My answer to How can you understand the demand for services and products in any small business?
Answer by Ken Larson:
By understanding the true essence of market research. The best recent article I have seen on the subject is one by Erika Hall.
WHAT RESEARCH ISN’T
“Research is not about whether people “like” or don’t like something. No business should ever use the word “like.” Like is not a design word and has nothing to do with any business goal. It’s just a reported mental attitude with no necessary connection to behavior. (Same thing with “hate”: I may hate The Newsroom, but I still watch it. Why? The better to hate it.)
In market research, this is known as the difference between “declared preference” — the fruit of focus groups — and “revealed preference” or reality.
Yet focus groups are not research; they’re research theater. They tell us very little about how real people behave in the real world. The brilliant sociologist and father of focus groups Robert K. Merton later lamented their misuse in replacing research: “Even when the subjects are well selected, focus groups are supposed to be merely the source of ideas that need to be researched.”
When the research focuses on what people actually do (watch cat videos) rather than what they wish they did (produce cinema-quality home movies) it actually expands possibilities. But a common concern and excuse for not doing research is that it will limit creative possibilities to only those articulated by the target users, leaving designers devising a faster horse (lame) rather than a flying car (rad).
WHAT RESEARCH IS
Clearly, our beliefs around failure and misconceptions around what research is may have stopped people from doing it. But research, especially applied research, isn’t more effective when it’s a big, complex process.
Applied research is merely a set of activities (ideally somewhat organized) that help businesses gather the additional information they need to achieve a goal. The amount, type, and duration of those activities can vary wildly, and that’s OK.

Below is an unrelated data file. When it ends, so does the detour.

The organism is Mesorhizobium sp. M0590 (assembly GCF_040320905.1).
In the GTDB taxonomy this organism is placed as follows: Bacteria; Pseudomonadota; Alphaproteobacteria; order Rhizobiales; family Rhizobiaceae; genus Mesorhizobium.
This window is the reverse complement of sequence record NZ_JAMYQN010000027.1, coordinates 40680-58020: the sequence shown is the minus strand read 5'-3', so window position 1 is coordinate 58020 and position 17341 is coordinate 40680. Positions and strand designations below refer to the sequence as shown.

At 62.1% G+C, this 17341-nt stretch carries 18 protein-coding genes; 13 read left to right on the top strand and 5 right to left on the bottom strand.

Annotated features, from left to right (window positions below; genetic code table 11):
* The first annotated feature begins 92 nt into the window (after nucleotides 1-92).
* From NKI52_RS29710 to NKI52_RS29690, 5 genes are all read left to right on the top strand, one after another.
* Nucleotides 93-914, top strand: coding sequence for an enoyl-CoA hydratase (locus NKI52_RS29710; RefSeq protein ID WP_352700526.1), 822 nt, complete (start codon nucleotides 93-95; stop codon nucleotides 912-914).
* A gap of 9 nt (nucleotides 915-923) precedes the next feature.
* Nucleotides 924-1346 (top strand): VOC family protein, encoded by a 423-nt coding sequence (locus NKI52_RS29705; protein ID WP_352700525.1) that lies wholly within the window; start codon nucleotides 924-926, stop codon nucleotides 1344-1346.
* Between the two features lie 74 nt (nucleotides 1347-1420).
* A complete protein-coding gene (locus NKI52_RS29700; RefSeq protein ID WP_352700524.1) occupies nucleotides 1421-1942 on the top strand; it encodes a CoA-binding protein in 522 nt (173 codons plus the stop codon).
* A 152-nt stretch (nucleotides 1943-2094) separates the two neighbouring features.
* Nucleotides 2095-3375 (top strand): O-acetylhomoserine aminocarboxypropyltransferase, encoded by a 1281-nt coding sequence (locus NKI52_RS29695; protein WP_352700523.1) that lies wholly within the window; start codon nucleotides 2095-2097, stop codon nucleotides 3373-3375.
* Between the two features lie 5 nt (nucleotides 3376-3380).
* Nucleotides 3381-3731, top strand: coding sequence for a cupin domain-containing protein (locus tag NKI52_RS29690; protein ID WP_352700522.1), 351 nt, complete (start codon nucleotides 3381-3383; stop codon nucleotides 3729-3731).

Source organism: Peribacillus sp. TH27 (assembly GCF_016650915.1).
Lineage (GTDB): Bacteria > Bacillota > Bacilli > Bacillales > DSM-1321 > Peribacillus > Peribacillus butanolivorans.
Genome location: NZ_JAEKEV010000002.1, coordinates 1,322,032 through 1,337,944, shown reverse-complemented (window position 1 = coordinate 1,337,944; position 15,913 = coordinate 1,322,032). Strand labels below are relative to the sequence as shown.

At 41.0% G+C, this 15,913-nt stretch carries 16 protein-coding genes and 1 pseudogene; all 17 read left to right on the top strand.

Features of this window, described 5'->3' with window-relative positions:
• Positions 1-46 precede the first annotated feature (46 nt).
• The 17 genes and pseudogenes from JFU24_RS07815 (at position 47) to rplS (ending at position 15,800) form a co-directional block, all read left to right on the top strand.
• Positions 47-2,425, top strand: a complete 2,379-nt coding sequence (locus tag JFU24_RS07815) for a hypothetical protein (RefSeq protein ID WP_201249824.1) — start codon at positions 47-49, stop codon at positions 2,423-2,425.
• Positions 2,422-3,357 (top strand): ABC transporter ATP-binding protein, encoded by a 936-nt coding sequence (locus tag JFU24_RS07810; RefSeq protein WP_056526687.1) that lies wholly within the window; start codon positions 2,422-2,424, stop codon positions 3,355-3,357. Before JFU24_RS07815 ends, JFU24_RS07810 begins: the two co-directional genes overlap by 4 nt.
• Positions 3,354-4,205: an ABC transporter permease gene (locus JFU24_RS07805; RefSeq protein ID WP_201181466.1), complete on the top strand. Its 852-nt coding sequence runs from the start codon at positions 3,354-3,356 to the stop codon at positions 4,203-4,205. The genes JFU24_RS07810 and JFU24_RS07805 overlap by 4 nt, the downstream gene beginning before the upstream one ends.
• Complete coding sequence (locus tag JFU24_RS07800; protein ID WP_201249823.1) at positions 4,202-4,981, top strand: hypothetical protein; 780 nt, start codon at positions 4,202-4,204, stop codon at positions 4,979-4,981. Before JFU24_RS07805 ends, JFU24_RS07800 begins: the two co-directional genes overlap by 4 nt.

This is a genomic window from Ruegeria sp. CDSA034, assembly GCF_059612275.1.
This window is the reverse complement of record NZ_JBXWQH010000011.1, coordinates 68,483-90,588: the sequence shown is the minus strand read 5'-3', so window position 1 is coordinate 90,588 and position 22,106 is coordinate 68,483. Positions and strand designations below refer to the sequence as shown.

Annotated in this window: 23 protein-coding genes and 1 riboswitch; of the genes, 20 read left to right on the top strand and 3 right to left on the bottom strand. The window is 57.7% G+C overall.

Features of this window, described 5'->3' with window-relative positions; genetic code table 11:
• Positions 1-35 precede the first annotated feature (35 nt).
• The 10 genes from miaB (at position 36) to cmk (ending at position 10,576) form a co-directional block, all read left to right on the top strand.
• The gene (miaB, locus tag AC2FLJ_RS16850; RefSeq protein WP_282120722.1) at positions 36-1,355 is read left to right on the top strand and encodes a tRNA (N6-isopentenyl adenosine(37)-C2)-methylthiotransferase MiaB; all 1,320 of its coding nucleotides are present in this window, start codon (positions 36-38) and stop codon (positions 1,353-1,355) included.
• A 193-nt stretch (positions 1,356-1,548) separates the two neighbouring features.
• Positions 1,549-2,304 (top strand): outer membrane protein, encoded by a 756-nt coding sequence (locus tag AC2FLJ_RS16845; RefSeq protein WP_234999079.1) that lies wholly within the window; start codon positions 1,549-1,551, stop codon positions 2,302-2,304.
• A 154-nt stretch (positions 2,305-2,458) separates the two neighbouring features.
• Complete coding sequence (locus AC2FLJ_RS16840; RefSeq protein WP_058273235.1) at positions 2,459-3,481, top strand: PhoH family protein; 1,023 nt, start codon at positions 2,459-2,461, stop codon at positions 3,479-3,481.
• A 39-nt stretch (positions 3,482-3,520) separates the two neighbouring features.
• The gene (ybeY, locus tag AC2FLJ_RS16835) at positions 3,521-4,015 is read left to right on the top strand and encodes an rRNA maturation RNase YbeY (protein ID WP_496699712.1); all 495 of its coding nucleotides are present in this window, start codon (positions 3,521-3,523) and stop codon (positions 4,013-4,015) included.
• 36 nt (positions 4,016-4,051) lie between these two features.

There is absolutely no right amount of — or rigid process for — research except what’s right given one’s goals and resources at a particular time. Someone can take two days, two weeks, or even two years depending on the scope of work and how much is both possible and useful to learn in advance.
Focus groups are not research; they’re research theater.
The key is to be honest about how much we really know.
We need to identify our most critical assumptions, and then decide how to validate them. For example, a common assumption is that the organization — given its structure and business model — is capable of delivering the service the entrepreneur envisions.
An even more common, fundamental assumption in any design is that the problem the entrepreneur (and by entrepreneur I mean both at startups and inside large organizations) has decided to solve is a real problem — and one where potential users will value having a new solution.
Maybe knocking out a prototype or building a company is the fastest, cheapest way to learn. But often it’s not. Sure, a prototype can tell us if the user understands the potential solution — but if it’s solving a problem no one has, why bother building it in the first place?”
She is the co-founder of, a San Francisco-based interactive design consultancy and publishers of Evening Edition. Hall co-hosts “Running from the Law,” a weekly podcast on business law and endurance fitness — part of the , which includes The Talk Show by John Gruber among others. Hall is also behind the corporate jargon site ”